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Tasmania is a true gem in the southern hemisphere, nestled in the grasp of the ‘Roaring Forties’ a mere 240 kilometres (149 miles) southeast of the mainland. The Southern Ocean winds bring with them the purest air and clean rainfall. With such weather, it’s no surprise that fishing in Tasmania is so great. The smallest state of Australia isn’t your typical Aussie imagery of kangaroos hopping across deserts under the blazing sun!
A Tasmanian angling experience is all about purity, sustainability, and biodiversity. The reliable weather conditions feed over 3,000 rivers, streams, and lagoons across the island. Even its capital, Hobart – Australia’s southernmost city – is blessed with generous rainfall, mild climates, and rich soil.
As you begin your journey into the world of Tasmania fishing, be prepared to uncover a captivating world of excellent catches, productive spots, and generous seasons. Without further ado…
Top Tasmania Fishing Targets
First of all, let’s take a look at the local fishing menu. In Tasmania, you can get your hands on anything from the tenacious Huon River Trout to the elusive Tamar River Flathead, all the way up to cunning Southern Bluefin Tuna off the coast of St. Helens. But we’ll break the fish down into freshwater and saltwater species.
Tasmania Trout fishing is legendary. The Central Highlands boast over 3,000 lakes and tarns, most of which hold Trout. Then, you have gorgeous rivers and vast areas of national parks and World Heritage Areas, along with sensational populations of Sea Bream at the mouth of the Scamander River. However bold the statement might be, Tasmania provides some of the best freshwater fishing in the world. Let’s meet the stars of the show.
Tasmania hosts some of the purest strains of wild Brown Trout on the planet, recognized throughout the world. These freshwater champs promise an angling adventure wherever you go, from the glacial highlands in the heart of the island to the river mouths along the coasts.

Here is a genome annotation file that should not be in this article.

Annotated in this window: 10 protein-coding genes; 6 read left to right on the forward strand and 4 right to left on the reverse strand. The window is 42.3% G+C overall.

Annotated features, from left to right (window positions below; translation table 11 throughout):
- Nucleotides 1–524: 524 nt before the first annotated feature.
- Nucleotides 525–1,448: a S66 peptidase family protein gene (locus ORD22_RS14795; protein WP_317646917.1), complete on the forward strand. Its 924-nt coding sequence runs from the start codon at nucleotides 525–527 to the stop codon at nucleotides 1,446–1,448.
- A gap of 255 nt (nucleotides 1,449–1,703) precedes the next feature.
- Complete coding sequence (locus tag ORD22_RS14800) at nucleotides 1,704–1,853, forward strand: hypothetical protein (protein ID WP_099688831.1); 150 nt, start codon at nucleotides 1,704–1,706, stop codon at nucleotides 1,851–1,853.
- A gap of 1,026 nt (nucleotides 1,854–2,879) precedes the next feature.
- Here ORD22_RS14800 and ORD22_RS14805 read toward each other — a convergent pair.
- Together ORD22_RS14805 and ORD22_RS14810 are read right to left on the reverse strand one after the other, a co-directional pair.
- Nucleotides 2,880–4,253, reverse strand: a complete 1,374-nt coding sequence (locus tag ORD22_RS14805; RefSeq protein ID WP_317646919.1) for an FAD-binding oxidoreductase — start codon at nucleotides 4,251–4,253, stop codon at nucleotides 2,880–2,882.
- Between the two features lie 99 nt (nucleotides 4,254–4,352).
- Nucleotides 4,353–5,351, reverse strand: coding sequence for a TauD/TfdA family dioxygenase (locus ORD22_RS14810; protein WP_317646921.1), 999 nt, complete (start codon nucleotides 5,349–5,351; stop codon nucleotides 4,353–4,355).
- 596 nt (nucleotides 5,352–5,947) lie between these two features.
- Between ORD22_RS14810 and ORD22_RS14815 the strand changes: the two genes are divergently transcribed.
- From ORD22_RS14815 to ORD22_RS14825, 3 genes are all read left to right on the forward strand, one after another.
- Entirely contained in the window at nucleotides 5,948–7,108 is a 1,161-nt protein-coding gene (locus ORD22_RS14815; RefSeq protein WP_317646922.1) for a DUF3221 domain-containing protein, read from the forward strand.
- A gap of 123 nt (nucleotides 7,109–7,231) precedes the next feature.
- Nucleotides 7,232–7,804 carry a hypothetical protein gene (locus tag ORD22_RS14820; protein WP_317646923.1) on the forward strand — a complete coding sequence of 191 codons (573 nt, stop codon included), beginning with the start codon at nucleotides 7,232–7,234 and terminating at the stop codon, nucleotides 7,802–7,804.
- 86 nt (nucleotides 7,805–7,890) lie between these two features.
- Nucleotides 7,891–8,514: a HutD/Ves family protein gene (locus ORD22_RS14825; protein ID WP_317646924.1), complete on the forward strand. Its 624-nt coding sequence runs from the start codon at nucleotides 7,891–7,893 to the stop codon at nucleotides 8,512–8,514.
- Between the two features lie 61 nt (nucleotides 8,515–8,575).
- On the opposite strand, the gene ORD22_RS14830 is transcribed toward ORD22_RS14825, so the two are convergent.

Tasmania Brown Trout fishing isn’t at all about the size of the catch. Local and international anglers come to the island to explore bubbling small streams with Trout around 500 grams (1 pound) or to hunt big ones in the shallows of Tasmania’s lakes.
The Central Highlands – the ‘fishing capital for Brown Trout’, have over 3,000 lakes and tarns. You might need to bushwalk to some of the more secluded places, but the reward is worth it. For a perfect mix of angling and bushwalking, head to the national parks and World Heritage areas.
Tasmania’s national treasure aside, you can also find Salmon in many of the island’s lakes, coastal waters, bays, and estuaries. Despite their name, they’re not actually related to the true Salmon family. Don’t let it fool you, though. These are pretty feisty fellas, known for dramatic leaps.
Tasmania’s Salmon can vary a bit in size, with some big boppers reaching up to 9 kilograms (20 pounds). Most catches are on the smaller side, but Australian Salmon definitely compensate for this with their high energy. These fish are also more than happy to snap up a well-presented fly, which can be especially exciting if you’re a fly fishing enthusiast.
Tasmania is an island, so naturally, it’s surrounded by water. The saltwater fishing panorama stretches from the marine sanctuaries of bays, rivers, and estuary systems to Flinders Island in the northeast, past St. Helens, and right down to the Tasman Peninsula. Let’s kick off with the big guns…
Tasmania Tuna fishing is to saltwater what Trout fishing is to freshwater. Southern Bluefin Tuna is known locally as the Usain Bolt of the open ocean. These predators are a bit of a celebrity in Tassie, with a few world records to their name. And it’s no wonder! Some Bluefins reach up to 200 kilograms (440 pounds)!
That’s not all, though. There’s another big player in the offshore waters – Yellowfin Tuna. The east coast is the place to be if you want a go at these high-speed beauties. While most catches tend to be between 15–60 kilograms (33–132 pounds), some fishers have reported much heavier specimens.